## Model 2: low ~ age + lwt + factor(race) + smoke + ptl + ht + ui + ftv
## Resid. Df Resid. Dev Df Deviance Pr(>Chi)
## 1 184 222.66
## 2 179 201.28 5 21.376 0.0006877 ***
## ---
## Signif. codes: 0 '***' 0.001 '**' 0.01 '*' 0.05 '.' 0.1 ' ' 1
```

`waldtest(full.model,partial.model,test="Chisq")`

```
## Wald test
##
## Model 1: low ~ age + lwt + factor(race) + smoke + ptl + ht + ui + ftv
## Model 2: low ~ age + lwt + factor(race)
## Res.Df Df Chisq Pr(>Chisq)
## 1 179
## 2 184 -5 18.922 0.001988 **
## ---
## Signif. codes: 0 '***' 0.001 '**' 0.01 '*' 0.05 '.' 0.1 ' ' 1
```

## 19.4 Modeling probabilities

Here, I will create some random data from a group of participants (each of 10 participants \(obs\) produced 100 trials).

The outcome is randomly selected to be 0/1 based on the a ‘predictor’ which you might interpret as condition – the higher the condition number, the greater the probability of success.

But different subjects are different – some have low accuracy and others have higher accuracy.

```
<- rep(1:10,each=100)
obs <- rep(1:10,100)
predictor <- rnorm(10)
subadd <- (predictor + rnorm(1000)*2 +subadd[obs]) >.5
outcome
plot(aggregate(outcome,list(predictor), mean),main="Overall accuracy")
```

`matplot(tapply(outcome,list(predictor,obs),mean),type="l",col="black",lty=1,ylab="Accuracy",main="Accuracy by participant")`

Let’s aggregate the data in two ways: first by just taking the sum of successes/total cases, and second by calculating the mean accuracy.

```
<- aggregate(outcome,list(predictor=predictor,obs=obs),sum)
data.agg $n <- aggregate(outcome,list(predictor),length)$x
data.agg$sub <- as.factor(data.agg$obs)
data.agg<- aggregate(outcome,list(predictor=predictor,obs=as.factor(obs)),mean) data.agg2
```

We can fit a logistic model either to the two column matrix of x and (n-x) in (number of successes out of total), or on the probability values in agg2. In both cases, we have underdispersion because participant noise existed.

```
<- glm(cbind(x,n-x) ~ predictor, data=data.agg, family=binomial(logit))
m3a <- glm(cbind(x,n-x) ~ predictor, data=data.agg, family=quasibinomial(logit))
m3b summary(m3a)
```

```
##
## Call:
## glm(formula = cbind(x, n - x) ~ predictor, family = binomial(logit),
## data = data.agg)
##
## Deviance Residuals:
## Min 1Q Median 3Q Max
## -2.10953 -0.19829 0.08333 0.33121 0.69273
##
## Coefficients:
## Estimate Std. Error z value Pr(>|z|)
## (Intercept) -2.51975 0.07781 -32.38 < 2e-16 ***
## predictor 0.04209 0.01206 3.49 0.000482 ***
## ---
## Signif. codes: 0 '***' 0.001 '**' 0.01 '*' 0.05 '.' 0.1 ' ' 1
##
## (Dispersion parameter for binomial family taken to be 1)
##
## Null deviance: 34.341 on 99 degrees of freedom
## Residual deviance: 22.108 on 98 degrees of freedom
## AIC: 422.56
##
## Number of Fisher Scoring iterations: 4
```

`summary(m3b)`

```
##
## Call:
## glm(formula = cbind(x, n - x) ~ predictor, family = quasibinomial(logit),
## data = data.agg)
##
## Deviance Residuals:
## Min 1Q Median 3Q Max
## -2.10953 -0.19829 0.08333 0.33121 0.69273
##
## Coefficients:
## Estimate Std. Error t value Pr(>|t|)
## (Intercept) -2.519749 0.035282 -71.417 < 2e-16 ***
## predictor 0.042092 0.005468 7.697 1.12e-11 ***
## ---
## Signif. codes: 0 '***' 0.001 '**' 0.01 '*' 0.05 '.' 0.1 ' ' 1
##
## (Dispersion parameter for quasibinomial family taken to be 0.2056244)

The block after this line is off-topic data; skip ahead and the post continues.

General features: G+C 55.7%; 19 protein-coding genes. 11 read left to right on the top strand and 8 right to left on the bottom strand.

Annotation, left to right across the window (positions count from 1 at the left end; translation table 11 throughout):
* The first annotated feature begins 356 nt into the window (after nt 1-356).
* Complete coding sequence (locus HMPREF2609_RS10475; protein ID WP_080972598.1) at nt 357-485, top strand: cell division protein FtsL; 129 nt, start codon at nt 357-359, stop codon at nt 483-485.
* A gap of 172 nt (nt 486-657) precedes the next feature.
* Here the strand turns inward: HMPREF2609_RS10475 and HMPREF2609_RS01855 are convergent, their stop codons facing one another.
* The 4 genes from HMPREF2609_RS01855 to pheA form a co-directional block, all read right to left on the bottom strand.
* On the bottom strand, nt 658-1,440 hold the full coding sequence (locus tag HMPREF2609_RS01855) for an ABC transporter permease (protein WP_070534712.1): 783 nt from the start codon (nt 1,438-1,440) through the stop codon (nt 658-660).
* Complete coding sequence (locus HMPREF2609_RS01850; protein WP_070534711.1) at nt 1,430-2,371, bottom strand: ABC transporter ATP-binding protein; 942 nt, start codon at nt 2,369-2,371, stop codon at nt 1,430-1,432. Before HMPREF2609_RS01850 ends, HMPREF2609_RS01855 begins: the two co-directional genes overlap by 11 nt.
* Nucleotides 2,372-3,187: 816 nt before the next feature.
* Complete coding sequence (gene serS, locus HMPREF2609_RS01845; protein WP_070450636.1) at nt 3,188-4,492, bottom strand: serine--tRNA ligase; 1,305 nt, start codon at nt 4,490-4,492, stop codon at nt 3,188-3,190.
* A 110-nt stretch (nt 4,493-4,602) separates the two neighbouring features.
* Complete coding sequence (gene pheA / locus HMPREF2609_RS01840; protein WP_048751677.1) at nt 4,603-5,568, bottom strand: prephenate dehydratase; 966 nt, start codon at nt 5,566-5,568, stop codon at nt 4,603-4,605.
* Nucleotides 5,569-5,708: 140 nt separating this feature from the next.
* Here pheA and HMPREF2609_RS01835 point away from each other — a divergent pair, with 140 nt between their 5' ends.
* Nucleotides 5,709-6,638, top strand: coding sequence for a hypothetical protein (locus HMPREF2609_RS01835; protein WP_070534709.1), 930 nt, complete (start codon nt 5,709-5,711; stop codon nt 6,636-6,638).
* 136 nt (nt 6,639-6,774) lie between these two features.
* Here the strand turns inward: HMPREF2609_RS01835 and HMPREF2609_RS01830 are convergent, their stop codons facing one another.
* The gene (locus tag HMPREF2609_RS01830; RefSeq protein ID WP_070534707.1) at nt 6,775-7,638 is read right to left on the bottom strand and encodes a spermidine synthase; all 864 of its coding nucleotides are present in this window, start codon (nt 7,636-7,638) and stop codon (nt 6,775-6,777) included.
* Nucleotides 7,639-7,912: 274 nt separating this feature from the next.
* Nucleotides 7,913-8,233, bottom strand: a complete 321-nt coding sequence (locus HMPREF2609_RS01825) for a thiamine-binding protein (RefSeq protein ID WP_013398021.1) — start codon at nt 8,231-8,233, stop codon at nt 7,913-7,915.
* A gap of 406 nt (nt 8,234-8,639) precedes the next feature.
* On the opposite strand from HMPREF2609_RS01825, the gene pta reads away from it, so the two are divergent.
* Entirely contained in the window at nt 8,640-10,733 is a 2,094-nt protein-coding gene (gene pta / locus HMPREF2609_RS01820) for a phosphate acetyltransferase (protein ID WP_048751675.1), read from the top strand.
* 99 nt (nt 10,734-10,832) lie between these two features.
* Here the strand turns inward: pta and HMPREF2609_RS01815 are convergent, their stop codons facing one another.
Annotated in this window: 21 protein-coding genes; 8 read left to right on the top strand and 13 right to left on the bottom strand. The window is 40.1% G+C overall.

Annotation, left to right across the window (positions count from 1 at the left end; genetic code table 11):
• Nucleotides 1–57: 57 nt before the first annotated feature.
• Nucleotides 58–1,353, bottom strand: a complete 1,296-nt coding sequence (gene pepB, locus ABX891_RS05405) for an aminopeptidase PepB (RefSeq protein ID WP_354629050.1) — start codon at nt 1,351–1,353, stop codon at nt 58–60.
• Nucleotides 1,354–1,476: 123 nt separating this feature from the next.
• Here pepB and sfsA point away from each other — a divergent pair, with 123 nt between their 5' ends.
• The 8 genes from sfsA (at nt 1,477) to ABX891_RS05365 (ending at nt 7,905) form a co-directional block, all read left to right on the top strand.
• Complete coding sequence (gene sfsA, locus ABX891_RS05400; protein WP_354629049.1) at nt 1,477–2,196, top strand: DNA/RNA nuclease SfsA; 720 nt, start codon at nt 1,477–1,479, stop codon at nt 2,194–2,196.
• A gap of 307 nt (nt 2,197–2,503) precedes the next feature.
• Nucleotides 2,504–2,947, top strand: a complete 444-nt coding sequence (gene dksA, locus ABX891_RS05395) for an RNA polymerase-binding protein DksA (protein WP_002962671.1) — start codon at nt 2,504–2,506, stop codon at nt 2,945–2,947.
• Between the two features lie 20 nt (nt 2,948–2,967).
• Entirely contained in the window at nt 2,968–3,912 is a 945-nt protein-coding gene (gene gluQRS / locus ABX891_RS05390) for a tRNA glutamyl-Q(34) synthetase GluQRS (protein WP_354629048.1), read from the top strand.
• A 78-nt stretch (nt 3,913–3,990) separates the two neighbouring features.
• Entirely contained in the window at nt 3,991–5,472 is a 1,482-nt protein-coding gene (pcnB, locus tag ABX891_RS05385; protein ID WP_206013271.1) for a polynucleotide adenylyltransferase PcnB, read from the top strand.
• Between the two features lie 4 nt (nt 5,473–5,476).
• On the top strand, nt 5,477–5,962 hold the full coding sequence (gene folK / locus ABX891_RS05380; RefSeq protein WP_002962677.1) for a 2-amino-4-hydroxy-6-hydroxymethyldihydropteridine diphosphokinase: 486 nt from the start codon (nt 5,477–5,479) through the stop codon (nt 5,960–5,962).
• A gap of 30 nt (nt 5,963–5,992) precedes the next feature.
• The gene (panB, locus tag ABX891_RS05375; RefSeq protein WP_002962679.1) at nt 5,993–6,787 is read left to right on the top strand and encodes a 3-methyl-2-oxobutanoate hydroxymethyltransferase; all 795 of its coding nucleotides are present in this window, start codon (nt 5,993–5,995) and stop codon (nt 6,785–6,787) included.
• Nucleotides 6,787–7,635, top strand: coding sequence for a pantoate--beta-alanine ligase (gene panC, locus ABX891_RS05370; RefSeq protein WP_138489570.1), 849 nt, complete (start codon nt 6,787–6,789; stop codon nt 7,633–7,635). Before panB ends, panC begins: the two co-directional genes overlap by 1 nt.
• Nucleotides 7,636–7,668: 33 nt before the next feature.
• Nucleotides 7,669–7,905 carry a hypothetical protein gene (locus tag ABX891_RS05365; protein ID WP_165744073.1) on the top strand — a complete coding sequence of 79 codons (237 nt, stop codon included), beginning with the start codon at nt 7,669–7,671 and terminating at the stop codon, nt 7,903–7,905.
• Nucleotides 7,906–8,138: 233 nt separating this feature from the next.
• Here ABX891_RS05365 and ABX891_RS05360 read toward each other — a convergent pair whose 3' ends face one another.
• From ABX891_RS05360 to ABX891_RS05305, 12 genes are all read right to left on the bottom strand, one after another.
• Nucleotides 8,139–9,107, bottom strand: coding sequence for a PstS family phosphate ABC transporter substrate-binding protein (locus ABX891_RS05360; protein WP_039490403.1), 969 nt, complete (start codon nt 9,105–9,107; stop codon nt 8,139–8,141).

##
## Null deviance: 34.341 on 99 degrees of freedom
## Residual deviance: 22.108 on 98 degrees of freedom
## AIC: NA
##
## Number of Fisher Scoring iterations: 4
```

Now, we can detect the under-dispersion stemming from within-subject correlation, as the dispersion parameter ends up being .32. The systematic individual differences produce less randomness than we would expect from the binomial model which assumes all people are the same.

If instead, we use agg2, for which we already calculated the probabilities within each subject, we can fit the same models:

```
<- glm(x ~ predictor, data=data.agg2,family=binomial)
m4a <- glm(x ~ predictor, data=data.agg2,family=quasibinomial)
m4b summary(m4a)
```

```
##
## Call:
## glm(formula = x ~ predictor, family = binomial, data = data.agg2)
##
## Deviance Residuals:
## Min 1Q Median 3Q Max
## -1.09776 0.00913 0.03146 0.10825 0.77073
##
## Coefficients:
## Estimate Std. Error z value Pr(>|z|)
## (Intercept) -1.0483 0.9369 -1.119 0.26320
## predictor 1.2370 0.4677 2.645 0.00817 **
## ---
## Signif. codes: 0 '***' 0.001 '**' 0.01 '*' 0.05 '.' 0.1 ' ' 1
##
## (Dispersion parameter for binomial family taken to be 1)
##
## Null deviance: 27.0349 on 99 degrees of freedom
## Residual deviance: 5.7327 on 98 degrees of freedom
## AIC: 28.744
##
## Number of Fisher Scoring iterations: 8
```

`summary(m4b)`

```
##
## Call:
## glm(formula = x ~ predictor, family = quasibinomial, data = data.agg2)
##
## Deviance Residuals:
## Min 1Q Median 3Q Max
## -1.09776 0.00913 0.03146 0.10825 0.77073
##
## Coefficients:
## Estimate Std. Error t value Pr(>|t|)
## (Intercept) -1.0483 0.2285 -4.588 1.33e-05 ***
## predictor 1.2370 0.1141 10.845 < 2e-16 ***
## ---
## Signif. codes: 0 '***' 0.001 '**' 0.01 '*' 0.05 '.' 0.1 ' ' 1
##
## (Dispersion parameter for quasibinomial family taken to be 0.05947667)
##
## Null deviance: 27.0349 on 99 degrees of freedom
## Residual deviance: 5.7327 on 98 degrees of freedom
## AIC: NA
##
## Number of Fisher Scoring iterations: 8
```

Even though the model complains (non-integer successes), it will fit the data. The coefficients are different, and we would have to be careful trying to predict values. We can look at the predicted versus actual values (transforming with the logit function)